Advising with empathy and experience

Woman cancer patient wins court battle for surgery.


A woman cancer patient has won her case after taking health managers to court after they twice refused to pay for her surgery.

Maria Wallpott, of Pontllanfraith, Caerphilly county, Wales, had stage four appendix cancer which had spread to her ovaries.

She went to court after funding for her treatment was refused by Aneurin Bevan Health Board and the Welsh Health Specialist Services Committee.

Ms Wallpott, who said she was relieved the court had found in her favour, added: "I want to live to see my children graduate, fall in love, and have their own children, is that too much to ask?"

The £73,000 treatment is automatically available to patients in England, Scotland and Northern Ireland but is granted only in exceptional circumstances in Wales.

The court heard the procedure is said to result in patients having a 40% chance of surviving for five years.

In her judgment at the High Court, Cardiff, Mrs Justice Steyn, found the panel's decision was unlawful.

During a two-day hearing, health board lawyers argued the decision by Welsh Individual Patients Funding Requests (IPFR) was correct and mother-of-two Ms Wallpott, 50, did not meet the criteria.

They said there was a lack of evidence to show it would help her and would "not be cost-effective.”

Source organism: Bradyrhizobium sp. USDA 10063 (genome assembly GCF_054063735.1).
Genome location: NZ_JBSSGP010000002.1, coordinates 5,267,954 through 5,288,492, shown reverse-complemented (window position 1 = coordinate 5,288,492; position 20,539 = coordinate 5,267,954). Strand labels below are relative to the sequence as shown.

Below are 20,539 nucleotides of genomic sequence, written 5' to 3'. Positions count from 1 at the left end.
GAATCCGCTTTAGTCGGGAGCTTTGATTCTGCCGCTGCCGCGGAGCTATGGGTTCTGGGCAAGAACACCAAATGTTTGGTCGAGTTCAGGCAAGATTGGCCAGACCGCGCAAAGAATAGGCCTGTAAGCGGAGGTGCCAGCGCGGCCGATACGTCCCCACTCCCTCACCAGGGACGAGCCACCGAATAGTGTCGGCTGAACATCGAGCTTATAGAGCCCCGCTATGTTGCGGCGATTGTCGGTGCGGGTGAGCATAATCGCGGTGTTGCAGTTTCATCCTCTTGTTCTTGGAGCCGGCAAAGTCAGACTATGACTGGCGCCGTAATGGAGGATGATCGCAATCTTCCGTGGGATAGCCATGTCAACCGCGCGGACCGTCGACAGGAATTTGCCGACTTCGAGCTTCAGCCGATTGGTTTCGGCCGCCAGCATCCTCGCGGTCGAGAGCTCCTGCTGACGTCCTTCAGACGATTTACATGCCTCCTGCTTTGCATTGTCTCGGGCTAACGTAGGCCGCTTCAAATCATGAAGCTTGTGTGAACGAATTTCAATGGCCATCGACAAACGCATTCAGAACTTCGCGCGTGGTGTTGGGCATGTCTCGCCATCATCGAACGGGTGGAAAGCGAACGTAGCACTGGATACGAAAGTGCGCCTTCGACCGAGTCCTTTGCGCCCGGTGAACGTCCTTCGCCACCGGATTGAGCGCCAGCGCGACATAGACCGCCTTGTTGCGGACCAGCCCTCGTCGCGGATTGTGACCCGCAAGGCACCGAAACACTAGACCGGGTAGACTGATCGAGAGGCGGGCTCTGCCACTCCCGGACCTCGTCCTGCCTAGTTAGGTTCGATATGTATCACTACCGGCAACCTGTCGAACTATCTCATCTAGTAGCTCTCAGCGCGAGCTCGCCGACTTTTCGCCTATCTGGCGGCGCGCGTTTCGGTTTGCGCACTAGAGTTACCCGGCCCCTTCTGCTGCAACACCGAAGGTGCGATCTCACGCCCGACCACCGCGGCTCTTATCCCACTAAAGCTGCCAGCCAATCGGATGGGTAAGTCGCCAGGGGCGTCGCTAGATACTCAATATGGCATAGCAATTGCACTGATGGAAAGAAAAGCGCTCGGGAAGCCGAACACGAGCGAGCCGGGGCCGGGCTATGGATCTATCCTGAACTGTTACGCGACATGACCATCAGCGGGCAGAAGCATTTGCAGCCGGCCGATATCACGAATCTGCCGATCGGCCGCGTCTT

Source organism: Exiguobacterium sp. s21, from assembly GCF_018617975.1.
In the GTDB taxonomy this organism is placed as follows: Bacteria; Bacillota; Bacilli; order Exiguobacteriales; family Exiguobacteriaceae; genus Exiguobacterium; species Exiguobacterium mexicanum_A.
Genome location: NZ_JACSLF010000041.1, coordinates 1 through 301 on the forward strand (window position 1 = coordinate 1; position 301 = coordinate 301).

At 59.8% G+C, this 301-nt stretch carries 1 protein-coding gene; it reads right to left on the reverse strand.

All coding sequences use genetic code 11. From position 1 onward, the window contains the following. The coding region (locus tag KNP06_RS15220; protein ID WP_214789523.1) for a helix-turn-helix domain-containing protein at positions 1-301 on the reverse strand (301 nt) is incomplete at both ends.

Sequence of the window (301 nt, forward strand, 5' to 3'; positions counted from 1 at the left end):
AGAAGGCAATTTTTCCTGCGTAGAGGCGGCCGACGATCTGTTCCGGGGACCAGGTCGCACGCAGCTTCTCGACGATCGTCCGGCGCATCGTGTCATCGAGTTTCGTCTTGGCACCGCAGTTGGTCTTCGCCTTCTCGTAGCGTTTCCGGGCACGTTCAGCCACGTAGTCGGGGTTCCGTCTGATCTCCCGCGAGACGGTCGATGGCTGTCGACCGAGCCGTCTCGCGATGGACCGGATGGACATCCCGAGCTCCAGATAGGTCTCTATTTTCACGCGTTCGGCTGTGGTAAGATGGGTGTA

However, Vikram Sachdeva QC, representing Ms Wallpott, argued the National Institute for Health and Care Excellence (Nice) guidance said the procedure could benefit those with his client's condition. It could potentially save Maria Wallpott’s life, or, at least, improve it.

He said: "Patients are entitled to a lawful decision-making process, especially when these decisions could mean the difference between life or death."

After the hearing, Ms Wallpott said: "The IPFR panel, made up of non-experts in my condition, forgot they were dealing with a human being, not hypothetical case studies.

"I still, however, need the IPFR panel to do the right thing and give me a chance of surviving this cancer."

The WHSSC, a joint committee, comprising the seven local health boards in Wales, said decisions on services were based on reviewing evidence of clinical and cost-effectiveness.

It could not comment on individual cases but would "reflect on the court's judgment and take the appropriate actions.